The Value of Work Ethic

A few months ago I wrote a short blog post about the importance of not only having a high level of work ethic but why making sure the work you do put in is of a high quality. This was probably the most important paragraph in that blog post:

Effort is only effort when it begins to hurt. That said, it’s important to remember that it’s really easy to work hard at things you like to do. You need to work hard at the things you might not like very much; achieving your goals means setting your ego aside and receiving help when you need it to assure quality. A quality program will ensure that you achieve results without any wasted training capacity, getting you where you want to be more quickly and more easily.

“Effort is only effort when it begins to hurt” I believe in that very strongly. I see it all the time with athletes with whom I work. They think they work incredibly hard because at volleyball practise they are giving it 100%. Then when it comes time to hit the weights they’re nowhere to be seen. Or they eat garbage and drink all time. The only reason they think they work so hard is because they are able to do it on the court.

But you see, if you really want to succeed you need to take the same work ethic you have on the court into every aspect of your life. Most people think they want to win because they’re competitive on the court but they don’t really want it.

Doing what you love means doing a lot of things you hate. You might have to pass up on going out with friends because that’s the right thing to do for your athletic success. It means you need to stop coming up with excuses for not working out. There’s a single mom who’s working two jobs out there right now that still finds time to go to the gym. “It’s nighttime” is not a valid excuse for not working out. I kid you not, I have received that excuse. “I’m naturally athletic” is also not a valid excuse. When I hear those things all I hear is “I don’t really want it.”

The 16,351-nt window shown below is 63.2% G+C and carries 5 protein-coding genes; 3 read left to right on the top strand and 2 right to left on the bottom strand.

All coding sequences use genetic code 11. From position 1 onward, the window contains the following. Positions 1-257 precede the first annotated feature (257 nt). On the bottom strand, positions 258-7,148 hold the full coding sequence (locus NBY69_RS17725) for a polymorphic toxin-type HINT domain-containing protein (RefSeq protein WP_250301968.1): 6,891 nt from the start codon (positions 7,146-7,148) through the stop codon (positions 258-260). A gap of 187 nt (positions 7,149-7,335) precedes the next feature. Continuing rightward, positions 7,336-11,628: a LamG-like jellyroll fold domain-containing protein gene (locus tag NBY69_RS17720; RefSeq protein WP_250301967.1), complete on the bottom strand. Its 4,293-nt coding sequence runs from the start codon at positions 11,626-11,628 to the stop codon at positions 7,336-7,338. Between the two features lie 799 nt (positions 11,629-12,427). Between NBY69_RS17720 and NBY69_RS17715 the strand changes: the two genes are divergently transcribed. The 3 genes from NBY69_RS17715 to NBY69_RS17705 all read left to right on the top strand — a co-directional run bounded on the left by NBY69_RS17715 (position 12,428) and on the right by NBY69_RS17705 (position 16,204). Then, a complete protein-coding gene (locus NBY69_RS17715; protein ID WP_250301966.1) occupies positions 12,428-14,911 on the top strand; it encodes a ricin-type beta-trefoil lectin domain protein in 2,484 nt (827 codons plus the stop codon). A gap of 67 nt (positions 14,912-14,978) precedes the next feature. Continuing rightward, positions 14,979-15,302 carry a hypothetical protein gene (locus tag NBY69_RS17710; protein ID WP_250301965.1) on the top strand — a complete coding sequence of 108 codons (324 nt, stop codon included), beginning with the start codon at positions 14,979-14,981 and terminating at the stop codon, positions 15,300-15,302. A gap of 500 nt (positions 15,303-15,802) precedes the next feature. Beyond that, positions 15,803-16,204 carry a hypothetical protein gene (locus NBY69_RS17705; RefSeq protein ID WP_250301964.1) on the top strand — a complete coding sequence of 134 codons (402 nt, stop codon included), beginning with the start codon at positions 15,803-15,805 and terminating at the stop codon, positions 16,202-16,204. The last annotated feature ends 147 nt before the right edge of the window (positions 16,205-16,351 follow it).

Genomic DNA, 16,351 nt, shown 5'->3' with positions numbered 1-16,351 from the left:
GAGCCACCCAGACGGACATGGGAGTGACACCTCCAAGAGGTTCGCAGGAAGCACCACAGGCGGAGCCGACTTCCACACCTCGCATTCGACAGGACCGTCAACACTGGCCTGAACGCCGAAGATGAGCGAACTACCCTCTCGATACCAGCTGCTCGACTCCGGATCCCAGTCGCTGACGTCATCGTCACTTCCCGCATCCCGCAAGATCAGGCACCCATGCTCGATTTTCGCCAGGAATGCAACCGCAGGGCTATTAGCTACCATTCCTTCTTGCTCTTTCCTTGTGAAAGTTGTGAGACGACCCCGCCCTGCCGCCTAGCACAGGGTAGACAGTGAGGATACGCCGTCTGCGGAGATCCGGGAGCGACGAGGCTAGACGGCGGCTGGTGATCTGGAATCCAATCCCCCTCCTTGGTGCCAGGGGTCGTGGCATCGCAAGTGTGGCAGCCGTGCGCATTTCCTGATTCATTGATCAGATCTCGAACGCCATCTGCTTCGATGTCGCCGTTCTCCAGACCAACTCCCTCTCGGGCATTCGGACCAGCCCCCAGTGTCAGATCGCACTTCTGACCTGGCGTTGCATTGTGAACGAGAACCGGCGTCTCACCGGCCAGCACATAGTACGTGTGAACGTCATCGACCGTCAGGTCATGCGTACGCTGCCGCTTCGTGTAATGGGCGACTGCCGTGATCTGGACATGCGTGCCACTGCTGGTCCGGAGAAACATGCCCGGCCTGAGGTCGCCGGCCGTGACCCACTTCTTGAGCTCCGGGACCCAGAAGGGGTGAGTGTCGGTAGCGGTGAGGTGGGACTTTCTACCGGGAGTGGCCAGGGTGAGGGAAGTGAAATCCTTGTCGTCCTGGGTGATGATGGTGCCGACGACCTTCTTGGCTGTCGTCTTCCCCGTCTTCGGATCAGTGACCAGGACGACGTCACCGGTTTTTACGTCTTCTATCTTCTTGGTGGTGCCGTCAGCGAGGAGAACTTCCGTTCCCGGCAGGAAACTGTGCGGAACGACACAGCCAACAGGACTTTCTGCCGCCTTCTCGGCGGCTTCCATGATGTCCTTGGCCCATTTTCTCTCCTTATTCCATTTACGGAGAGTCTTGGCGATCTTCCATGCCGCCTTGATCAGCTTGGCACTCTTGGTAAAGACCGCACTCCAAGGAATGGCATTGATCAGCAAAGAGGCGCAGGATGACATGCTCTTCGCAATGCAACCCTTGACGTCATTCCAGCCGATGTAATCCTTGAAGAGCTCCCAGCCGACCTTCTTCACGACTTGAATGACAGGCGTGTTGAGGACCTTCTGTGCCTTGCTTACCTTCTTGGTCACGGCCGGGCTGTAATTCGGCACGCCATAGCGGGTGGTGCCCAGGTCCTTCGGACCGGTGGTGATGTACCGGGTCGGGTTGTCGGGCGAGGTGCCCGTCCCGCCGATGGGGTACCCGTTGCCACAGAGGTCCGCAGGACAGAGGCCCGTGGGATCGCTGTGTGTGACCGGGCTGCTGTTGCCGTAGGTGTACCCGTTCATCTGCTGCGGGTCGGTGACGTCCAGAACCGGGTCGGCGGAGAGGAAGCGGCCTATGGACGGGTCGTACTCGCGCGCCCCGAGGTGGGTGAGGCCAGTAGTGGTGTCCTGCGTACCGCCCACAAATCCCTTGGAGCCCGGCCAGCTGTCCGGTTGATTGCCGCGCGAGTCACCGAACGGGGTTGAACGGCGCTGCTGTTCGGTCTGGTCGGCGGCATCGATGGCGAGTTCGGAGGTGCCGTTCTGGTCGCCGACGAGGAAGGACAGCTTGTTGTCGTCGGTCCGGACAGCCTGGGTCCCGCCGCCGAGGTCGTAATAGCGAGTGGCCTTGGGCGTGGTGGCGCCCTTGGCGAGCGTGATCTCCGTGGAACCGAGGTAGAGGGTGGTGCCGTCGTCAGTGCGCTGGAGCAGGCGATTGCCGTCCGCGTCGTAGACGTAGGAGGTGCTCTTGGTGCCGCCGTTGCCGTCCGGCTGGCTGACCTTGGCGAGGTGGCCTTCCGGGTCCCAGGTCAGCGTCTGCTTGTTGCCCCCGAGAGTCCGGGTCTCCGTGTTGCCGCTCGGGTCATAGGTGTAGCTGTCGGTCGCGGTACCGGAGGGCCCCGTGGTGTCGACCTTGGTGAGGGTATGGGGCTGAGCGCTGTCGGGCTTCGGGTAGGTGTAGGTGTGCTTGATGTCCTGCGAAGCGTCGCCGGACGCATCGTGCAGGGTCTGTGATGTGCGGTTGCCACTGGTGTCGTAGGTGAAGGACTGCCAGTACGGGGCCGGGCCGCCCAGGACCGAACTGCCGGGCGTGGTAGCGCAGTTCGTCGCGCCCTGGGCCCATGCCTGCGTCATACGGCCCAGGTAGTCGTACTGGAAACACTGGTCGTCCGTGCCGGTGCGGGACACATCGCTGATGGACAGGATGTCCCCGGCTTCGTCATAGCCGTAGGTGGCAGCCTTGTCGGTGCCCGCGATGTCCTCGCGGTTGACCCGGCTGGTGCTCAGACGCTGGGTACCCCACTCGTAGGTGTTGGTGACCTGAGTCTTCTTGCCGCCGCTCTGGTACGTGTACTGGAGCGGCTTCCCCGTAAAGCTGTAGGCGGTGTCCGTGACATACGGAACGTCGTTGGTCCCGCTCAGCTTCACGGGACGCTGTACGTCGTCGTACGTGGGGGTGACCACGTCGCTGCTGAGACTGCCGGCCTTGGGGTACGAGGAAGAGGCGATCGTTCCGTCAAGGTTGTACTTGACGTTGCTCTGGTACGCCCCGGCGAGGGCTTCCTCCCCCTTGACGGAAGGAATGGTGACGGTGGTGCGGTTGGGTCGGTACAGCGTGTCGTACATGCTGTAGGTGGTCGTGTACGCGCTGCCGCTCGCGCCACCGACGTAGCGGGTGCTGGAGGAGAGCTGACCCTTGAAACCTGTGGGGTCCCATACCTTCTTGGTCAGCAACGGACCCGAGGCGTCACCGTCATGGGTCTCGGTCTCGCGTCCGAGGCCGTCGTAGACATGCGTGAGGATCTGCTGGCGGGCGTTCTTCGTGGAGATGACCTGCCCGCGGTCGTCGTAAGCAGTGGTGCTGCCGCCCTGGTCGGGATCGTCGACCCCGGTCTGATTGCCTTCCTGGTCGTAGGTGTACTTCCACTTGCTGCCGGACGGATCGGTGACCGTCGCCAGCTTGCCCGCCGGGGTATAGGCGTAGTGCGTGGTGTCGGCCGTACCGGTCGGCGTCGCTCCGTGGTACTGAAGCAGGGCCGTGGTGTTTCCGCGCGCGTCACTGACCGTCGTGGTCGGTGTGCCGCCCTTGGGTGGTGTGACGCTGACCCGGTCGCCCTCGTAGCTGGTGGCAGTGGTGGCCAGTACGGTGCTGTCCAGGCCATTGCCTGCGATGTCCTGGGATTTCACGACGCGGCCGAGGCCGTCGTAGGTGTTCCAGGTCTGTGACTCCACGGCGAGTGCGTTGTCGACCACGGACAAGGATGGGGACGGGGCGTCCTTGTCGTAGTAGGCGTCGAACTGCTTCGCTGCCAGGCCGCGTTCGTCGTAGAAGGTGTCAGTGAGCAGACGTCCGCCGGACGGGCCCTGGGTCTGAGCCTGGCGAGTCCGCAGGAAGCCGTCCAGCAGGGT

Eric Thomas says:

Most of you say you want to be successful but you don’t want it bad. You just kind of want it. You don’t want it badder than you want to party. You don’t want it as much as you want to be cool. Most of you don’t want success as much as you want to sleep. Some of you love sleep more than you want success.

I have had the honour of coaching some amazingly driven athletes. One thing that I notice about them is that they understand that for them to be successful they need to put a high level of care and attentiveness into everything they do. Whether it’s on the court for a volleyball or on the ice for a sliding athlete, the great ones know that what they do outside those practises is just as important as what they do in it.

We are not in the gym to have a good time. It’s work. We are there because we are trying to win. Which means you focus on everything you are doing. Purposeful practise. Just because you don’t have a ball in your hands in the gym doesn’t mean that you won’t come out a better volleyball player if you respect your time in the weight room.

You wouldn’t give your sport coach a garbage excuse to miss practise. So why is it okay to have garbage excuses for not working out or eating garbage? If you think you work hard, prove it on the court and off it. There’s somebody out there busier than you that hasn’t missed a workout.

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